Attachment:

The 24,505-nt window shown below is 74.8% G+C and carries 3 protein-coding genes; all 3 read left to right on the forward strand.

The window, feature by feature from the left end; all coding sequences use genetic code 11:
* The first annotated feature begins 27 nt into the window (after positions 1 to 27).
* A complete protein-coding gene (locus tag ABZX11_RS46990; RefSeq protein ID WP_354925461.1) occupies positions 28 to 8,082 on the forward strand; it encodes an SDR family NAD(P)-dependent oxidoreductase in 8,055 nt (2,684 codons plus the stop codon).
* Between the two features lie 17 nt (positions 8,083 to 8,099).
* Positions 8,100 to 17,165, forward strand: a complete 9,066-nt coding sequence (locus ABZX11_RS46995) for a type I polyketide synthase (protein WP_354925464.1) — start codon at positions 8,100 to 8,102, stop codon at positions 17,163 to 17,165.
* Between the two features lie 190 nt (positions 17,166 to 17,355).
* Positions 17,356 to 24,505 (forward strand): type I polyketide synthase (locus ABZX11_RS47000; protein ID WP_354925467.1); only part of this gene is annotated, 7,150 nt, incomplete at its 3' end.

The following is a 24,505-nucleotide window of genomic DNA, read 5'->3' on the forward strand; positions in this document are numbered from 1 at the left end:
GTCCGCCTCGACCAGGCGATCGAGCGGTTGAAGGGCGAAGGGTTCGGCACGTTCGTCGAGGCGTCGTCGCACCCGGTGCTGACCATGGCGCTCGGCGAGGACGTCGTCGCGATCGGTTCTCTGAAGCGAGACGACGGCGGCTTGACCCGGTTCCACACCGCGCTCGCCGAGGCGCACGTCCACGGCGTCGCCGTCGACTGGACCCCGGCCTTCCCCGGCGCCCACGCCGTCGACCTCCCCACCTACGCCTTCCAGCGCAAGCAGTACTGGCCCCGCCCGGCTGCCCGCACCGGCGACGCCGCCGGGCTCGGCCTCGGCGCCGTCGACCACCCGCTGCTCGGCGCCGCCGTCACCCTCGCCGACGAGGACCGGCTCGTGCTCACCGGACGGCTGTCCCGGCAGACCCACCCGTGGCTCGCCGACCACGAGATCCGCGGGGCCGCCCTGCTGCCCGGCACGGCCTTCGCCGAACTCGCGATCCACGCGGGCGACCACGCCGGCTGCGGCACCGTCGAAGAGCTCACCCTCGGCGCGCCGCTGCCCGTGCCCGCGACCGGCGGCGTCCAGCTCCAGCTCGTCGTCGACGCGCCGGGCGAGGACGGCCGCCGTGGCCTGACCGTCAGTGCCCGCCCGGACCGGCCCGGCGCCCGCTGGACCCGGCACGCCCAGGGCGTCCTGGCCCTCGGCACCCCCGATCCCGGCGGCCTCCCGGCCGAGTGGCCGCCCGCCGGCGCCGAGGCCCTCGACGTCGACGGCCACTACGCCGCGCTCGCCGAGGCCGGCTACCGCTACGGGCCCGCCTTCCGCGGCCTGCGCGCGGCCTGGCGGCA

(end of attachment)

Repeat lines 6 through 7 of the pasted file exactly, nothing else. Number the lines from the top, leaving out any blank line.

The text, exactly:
* Positions 8,100 to 17,165, forward strand: a complete 9,066-nt coding sequence (locus ABZX11_RS46995) for a type I polyketide synthase (protein WP_354925464.1) — start codon at positions 8,100 to 8,102, stop codon at positions 17,163 to 17,165.
* Between the two features lie 190 nt (positions 17,166 to 17,355).